Faculty Bulletin Board

Seidlits receives NSF CAREER Award for therapeutic biomaterials research

Researcher will study biomaterials to promote spinal cord regeneration

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Stephanie Seidlits
UCLA

Stephanie Seidlits, assistant professor of bioengineering

Stephanie Seidlits, an assistant professor of bioengineering at the UCLA Henry Samueli School of Engineering and Applied Science, has received a National Science Foundation CAREER award, the agency’s highest honor for faculty members at the start of their research and teaching careers.

The five-year, $500,000 grant will support Seidlits’ long-term research goal to develop clinical therapies for injury and disorders of the central nervous system

Seidlits will study hyaluronic acid, a viscous fluid carbohydrate, and its potential for therapeutics to restore spinal cord function following injury. Hyaluronic acid is a key component in the extracellular matrix of the spinal cord as it maintains the structure of tissues. More recently, it’s also been found to be important in biochemical functions, such as anti-inflammation and wound healing.

In a healthy spinal cord, hyaluronic acid is a large molecule characterized by a long repeating chain of polysaccharides with an atomic weight of more than 300 kilodaltons, which is weight of about 750 sugar molecules. During an inflammatory event, these long chains break into significantly smaller blocks, from 1 to 100 kilodaltons, and play an important role in a healing process. For example, some of these smaller segments signal to the immune system and surrounding cells to initiate the wound-healing process after an injury.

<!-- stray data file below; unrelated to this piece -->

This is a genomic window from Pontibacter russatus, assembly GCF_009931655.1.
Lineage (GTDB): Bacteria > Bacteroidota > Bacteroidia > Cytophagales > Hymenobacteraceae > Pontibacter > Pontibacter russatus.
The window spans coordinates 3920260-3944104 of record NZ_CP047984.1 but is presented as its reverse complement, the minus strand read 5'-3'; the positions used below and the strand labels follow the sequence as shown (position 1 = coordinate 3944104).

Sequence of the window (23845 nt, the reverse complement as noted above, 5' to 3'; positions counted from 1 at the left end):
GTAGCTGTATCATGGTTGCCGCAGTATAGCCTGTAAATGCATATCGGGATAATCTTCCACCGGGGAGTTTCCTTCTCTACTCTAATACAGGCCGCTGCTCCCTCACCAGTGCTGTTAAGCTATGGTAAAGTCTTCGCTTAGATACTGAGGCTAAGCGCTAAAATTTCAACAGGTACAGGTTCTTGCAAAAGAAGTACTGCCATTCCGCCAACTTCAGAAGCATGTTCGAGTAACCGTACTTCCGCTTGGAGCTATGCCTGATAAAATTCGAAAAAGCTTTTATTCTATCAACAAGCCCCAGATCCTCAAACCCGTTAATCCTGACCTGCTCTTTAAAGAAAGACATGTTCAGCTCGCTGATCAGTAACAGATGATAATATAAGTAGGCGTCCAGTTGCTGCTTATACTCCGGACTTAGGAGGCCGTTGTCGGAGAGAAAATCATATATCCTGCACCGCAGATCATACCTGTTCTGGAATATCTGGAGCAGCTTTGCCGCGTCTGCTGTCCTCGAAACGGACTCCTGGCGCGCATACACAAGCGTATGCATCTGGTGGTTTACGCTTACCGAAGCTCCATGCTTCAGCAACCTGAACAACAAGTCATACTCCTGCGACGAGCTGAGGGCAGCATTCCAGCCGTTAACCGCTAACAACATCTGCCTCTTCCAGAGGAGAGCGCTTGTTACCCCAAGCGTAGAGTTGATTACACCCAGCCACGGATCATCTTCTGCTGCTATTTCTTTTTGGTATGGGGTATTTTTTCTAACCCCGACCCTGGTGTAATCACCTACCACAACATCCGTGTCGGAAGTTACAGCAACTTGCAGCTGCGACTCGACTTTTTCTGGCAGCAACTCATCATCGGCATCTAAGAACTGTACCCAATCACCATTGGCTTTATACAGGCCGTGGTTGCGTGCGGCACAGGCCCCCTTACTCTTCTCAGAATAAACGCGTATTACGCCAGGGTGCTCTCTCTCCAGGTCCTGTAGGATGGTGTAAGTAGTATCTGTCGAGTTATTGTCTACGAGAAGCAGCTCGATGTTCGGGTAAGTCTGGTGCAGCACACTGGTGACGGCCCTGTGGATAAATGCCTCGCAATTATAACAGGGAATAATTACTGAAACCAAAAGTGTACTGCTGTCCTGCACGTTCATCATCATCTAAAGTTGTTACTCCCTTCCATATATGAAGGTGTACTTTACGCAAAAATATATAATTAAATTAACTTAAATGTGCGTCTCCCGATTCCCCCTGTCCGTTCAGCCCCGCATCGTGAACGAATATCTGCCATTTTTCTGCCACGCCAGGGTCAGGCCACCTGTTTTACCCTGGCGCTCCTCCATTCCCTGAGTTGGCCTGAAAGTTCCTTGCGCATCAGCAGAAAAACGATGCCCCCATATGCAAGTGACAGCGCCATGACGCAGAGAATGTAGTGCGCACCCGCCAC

However, following spinal cord injuries, these smaller segments don’t work as they usually do and instead appear to promote chronic inflammation and prevent healing.

Seidlits will look to provide a fundamental understanding of the diverse biological effects of hyaluronic acid and the role different molecular weight chains play in the immune response and tissue regeneration after spinal cord injury. This knowledge could be applied to therapeutic materials, for example, in a hydrogel that promotes both wound healing and restores nerve function.

The NSF grant will also support her teaching and outreach activities.

Seidlits joined UCLA in 2014. Prior to this, she was a postdoctoral scholar at Northwestern University, where she received a Ruth L. Kirchstein National Research Service Award fellowship from the National Institutes of Health. Seidlits received her Ph.D. from the University of Texas at Austin.

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